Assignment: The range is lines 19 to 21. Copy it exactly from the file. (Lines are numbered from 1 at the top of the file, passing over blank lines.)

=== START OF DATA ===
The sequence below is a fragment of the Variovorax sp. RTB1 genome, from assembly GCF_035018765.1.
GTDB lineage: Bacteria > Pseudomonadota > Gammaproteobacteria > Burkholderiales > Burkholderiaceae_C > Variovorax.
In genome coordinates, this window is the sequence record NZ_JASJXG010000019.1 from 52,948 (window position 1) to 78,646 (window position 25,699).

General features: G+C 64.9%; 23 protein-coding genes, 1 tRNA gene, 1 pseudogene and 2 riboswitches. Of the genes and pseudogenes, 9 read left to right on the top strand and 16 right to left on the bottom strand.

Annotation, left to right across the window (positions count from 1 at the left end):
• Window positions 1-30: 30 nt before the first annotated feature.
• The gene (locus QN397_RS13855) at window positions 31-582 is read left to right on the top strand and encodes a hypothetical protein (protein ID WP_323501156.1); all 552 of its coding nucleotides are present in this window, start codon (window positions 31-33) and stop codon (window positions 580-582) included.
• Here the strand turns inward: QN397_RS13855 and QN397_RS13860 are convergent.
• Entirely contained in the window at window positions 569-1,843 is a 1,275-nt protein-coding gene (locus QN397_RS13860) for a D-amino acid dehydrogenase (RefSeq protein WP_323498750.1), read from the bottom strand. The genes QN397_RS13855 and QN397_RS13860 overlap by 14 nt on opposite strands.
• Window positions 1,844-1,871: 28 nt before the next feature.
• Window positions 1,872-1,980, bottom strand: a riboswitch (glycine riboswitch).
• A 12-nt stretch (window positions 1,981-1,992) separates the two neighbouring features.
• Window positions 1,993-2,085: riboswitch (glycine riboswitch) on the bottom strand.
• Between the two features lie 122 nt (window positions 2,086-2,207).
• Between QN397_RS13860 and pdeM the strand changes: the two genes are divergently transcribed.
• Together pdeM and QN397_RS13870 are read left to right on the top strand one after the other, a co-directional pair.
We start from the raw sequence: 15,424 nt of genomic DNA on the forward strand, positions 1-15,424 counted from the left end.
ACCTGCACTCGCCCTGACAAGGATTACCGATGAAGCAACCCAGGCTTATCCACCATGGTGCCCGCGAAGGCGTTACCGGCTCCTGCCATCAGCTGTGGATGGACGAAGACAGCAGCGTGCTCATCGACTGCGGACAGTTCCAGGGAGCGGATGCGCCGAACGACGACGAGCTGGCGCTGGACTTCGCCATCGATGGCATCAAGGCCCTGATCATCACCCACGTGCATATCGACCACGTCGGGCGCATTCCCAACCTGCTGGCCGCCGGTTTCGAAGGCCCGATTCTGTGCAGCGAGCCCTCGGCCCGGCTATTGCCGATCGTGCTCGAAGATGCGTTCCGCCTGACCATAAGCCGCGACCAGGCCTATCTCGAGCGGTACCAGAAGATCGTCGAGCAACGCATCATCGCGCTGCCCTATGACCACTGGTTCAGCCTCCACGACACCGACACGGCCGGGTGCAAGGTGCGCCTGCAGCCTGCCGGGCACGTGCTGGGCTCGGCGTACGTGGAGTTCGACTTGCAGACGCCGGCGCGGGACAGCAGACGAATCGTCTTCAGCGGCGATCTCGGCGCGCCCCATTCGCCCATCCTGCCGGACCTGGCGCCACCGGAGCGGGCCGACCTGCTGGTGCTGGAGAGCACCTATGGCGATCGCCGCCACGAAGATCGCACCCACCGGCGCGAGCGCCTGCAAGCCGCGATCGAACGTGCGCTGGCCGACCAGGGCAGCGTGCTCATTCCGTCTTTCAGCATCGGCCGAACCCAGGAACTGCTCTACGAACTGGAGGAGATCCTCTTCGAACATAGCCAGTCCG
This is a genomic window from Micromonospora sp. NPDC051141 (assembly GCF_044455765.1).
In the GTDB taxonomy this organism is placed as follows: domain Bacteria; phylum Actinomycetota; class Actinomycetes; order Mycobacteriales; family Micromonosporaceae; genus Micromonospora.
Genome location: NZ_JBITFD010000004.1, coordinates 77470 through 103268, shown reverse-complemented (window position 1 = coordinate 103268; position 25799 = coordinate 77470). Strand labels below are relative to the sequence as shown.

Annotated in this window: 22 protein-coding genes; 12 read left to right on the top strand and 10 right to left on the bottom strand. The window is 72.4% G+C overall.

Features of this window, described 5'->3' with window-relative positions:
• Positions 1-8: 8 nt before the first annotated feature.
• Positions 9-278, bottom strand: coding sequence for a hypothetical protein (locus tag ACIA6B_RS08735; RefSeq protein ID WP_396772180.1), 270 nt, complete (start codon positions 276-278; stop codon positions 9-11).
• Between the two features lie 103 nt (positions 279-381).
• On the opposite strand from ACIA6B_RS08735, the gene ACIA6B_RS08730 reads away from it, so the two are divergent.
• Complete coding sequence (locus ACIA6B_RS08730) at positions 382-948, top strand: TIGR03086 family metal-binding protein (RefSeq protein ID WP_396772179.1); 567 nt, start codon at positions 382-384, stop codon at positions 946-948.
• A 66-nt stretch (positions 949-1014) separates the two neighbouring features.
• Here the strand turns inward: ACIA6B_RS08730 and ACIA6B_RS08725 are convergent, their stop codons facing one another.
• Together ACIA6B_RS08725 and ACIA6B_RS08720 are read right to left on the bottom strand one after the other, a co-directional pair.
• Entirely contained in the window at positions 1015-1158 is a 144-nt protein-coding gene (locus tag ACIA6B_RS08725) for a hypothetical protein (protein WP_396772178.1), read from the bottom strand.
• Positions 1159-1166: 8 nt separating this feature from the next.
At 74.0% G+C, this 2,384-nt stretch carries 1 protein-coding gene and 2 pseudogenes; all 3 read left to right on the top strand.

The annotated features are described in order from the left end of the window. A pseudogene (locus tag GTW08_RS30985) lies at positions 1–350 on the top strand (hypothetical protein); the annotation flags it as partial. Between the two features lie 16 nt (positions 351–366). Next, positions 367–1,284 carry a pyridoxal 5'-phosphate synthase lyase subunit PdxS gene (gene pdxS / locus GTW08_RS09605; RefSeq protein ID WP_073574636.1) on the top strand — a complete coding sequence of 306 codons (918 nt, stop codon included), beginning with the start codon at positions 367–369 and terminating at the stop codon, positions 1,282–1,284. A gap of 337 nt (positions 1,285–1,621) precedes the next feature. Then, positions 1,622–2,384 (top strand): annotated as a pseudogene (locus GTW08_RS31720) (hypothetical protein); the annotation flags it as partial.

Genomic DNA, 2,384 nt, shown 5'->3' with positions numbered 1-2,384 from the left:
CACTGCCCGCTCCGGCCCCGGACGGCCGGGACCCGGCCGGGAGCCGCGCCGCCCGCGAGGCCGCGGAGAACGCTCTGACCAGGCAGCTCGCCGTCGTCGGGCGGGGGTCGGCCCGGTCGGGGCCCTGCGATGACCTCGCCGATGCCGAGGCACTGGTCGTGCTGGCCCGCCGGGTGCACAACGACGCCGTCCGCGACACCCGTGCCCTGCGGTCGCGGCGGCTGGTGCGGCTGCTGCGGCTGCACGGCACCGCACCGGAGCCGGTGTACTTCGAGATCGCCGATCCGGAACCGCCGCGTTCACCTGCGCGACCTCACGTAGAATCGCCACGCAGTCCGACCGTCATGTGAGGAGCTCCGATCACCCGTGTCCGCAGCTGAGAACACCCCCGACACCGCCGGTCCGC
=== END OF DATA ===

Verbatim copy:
This is a genomic window from Micromonospora sp. NPDC051141 (assembly GCF_044455765.1).
In the GTDB taxonomy this organism is placed as follows: domain Bacteria; phylum Actinomycetota; class Actinomycetes; order Mycobacteriales; family Micromonosporaceae; genus Micromonospora.
Genome location: NZ_JBITFD010000004.1, coordinates 77470 through 103268, shown reverse-complemented (window position 1 = coordinate 103268; position 25799 = coordinate 77470). Strand labels below are relative to the sequence as shown.